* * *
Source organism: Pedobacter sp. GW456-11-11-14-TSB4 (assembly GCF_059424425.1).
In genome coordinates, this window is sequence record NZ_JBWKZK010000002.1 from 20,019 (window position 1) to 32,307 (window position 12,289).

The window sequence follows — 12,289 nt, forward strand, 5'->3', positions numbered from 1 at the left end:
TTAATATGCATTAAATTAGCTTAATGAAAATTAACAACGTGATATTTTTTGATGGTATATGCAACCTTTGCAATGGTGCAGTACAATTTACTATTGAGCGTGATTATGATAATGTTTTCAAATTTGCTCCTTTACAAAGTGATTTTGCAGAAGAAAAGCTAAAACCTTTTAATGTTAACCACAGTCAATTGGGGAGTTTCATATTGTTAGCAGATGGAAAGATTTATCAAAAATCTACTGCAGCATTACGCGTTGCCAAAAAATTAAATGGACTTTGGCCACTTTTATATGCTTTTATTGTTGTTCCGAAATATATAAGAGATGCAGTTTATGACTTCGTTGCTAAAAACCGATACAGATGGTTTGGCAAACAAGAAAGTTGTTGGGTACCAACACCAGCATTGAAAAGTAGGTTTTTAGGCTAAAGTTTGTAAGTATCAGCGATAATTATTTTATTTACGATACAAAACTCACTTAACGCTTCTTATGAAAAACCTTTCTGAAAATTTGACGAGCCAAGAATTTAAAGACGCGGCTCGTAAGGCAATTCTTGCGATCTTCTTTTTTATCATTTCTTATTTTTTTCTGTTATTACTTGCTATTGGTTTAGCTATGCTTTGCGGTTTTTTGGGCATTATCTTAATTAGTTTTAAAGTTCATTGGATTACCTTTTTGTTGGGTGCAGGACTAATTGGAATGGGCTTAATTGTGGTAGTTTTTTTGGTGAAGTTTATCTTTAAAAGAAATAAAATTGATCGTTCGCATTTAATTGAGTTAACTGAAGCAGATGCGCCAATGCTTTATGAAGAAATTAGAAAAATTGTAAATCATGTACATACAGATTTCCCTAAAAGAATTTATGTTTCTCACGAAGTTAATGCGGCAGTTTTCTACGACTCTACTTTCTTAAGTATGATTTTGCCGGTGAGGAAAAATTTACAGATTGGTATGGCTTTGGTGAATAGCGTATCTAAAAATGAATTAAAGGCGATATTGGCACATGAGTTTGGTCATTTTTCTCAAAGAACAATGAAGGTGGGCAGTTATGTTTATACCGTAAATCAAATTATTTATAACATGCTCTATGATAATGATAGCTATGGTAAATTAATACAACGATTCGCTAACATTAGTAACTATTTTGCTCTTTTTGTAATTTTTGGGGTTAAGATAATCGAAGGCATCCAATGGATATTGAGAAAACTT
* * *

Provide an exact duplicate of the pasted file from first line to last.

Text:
Source organism: Pedobacter sp. GW456-11-11-14-TSB4 (assembly GCF_059424425.1).
In genome coordinates, this window is sequence record NZ_JBWKZK010000002.1 from 20,019 (window position 1) to 32,307 (window position 12,289).

The window sequence follows — 12,289 nt, forward strand, 5'->3', positions numbered from 1 at the left end:
TTAATATGCATTAAATTAGCTTAATGAAAATTAACAACGTGATATTTTTTGATGGTATATGCAACCTTTGCAATGGTGCAGTACAATTTACTATTGAGCGTGATTATGATAATGTTTTCAAATTTGCTCCTTTACAAAGTGATTTTGCAGAAGAAAAGCTAAAACCTTTTAATGTTAACCACAGTCAATTGGGGAGTTTCATATTGTTAGCAGATGGAAAGATTTATCAAAAATCTACTGCAGCATTACGCGTTGCCAAAAAATTAAATGGACTTTGGCCACTTTTATATGCTTTTATTGTTGTTCCGAAATATATAAGAGATGCAGTTTATGACTTCGTTGCTAAAAACCGATACAGATGGTTTGGCAAACAAGAAAGTTGTTGGGTACCAACACCAGCATTGAAAAGTAGGTTTTTAGGCTAAAGTTTGTAAGTATCAGCGATAATTATTTTATTTACGATACAAAACTCACTTAACGCTTCTTATGAAAAACCTTTCTGAAAATTTGACGAGCCAAGAATTTAAAGACGCGGCTCGTAAGGCAATTCTTGCGATCTTCTTTTTTATCATTTCTTATTTTTTTCTGTTATTACTTGCTATTGGTTTAGCTATGCTTTGCGGTTTTTTGGGCATTATCTTAATTAGTTTTAAAGTTCATTGGATTACCTTTTTGTTGGGTGCAGGACTAATTGGAATGGGCTTAATTGTGGTAGTTTTTTTGGTGAAGTTTATCTTTAAAAGAAATAAAATTGATCGTTCGCATTTAATTGAGTTAACTGAAGCAGATGCGCCAATGCTTTATGAAGAAATTAGAAAAATTGTAAATCATGTACATACAGATTTCCCTAAAAGAATTTATGTTTCTCACGAAGTTAATGCGGCAGTTTTCTACGACTCTACTTTCTTAAGTATGATTTTGCCGGTGAGGAAAAATTTACAGATTGGTATGGCTTTGGTGAATAGCGTATCTAAAAATGAATTAAAGGCGATATTGGCACATGAGTTTGGTCATTTTTCTCAAAGAACAATGAAGGTGGGCAGTTATGTTTATACCGTAAATCAAATTATTTATAACATGCTCTATGATAATGATAGCTATGGTAAATTAATACAACGATTCGCTAACATTAGTAACTATTTTGCTCTTTTTGTAATTTTTGGGGTTAAGATAATCGAAGGCATCCAATGGATATTGAGAAAACTT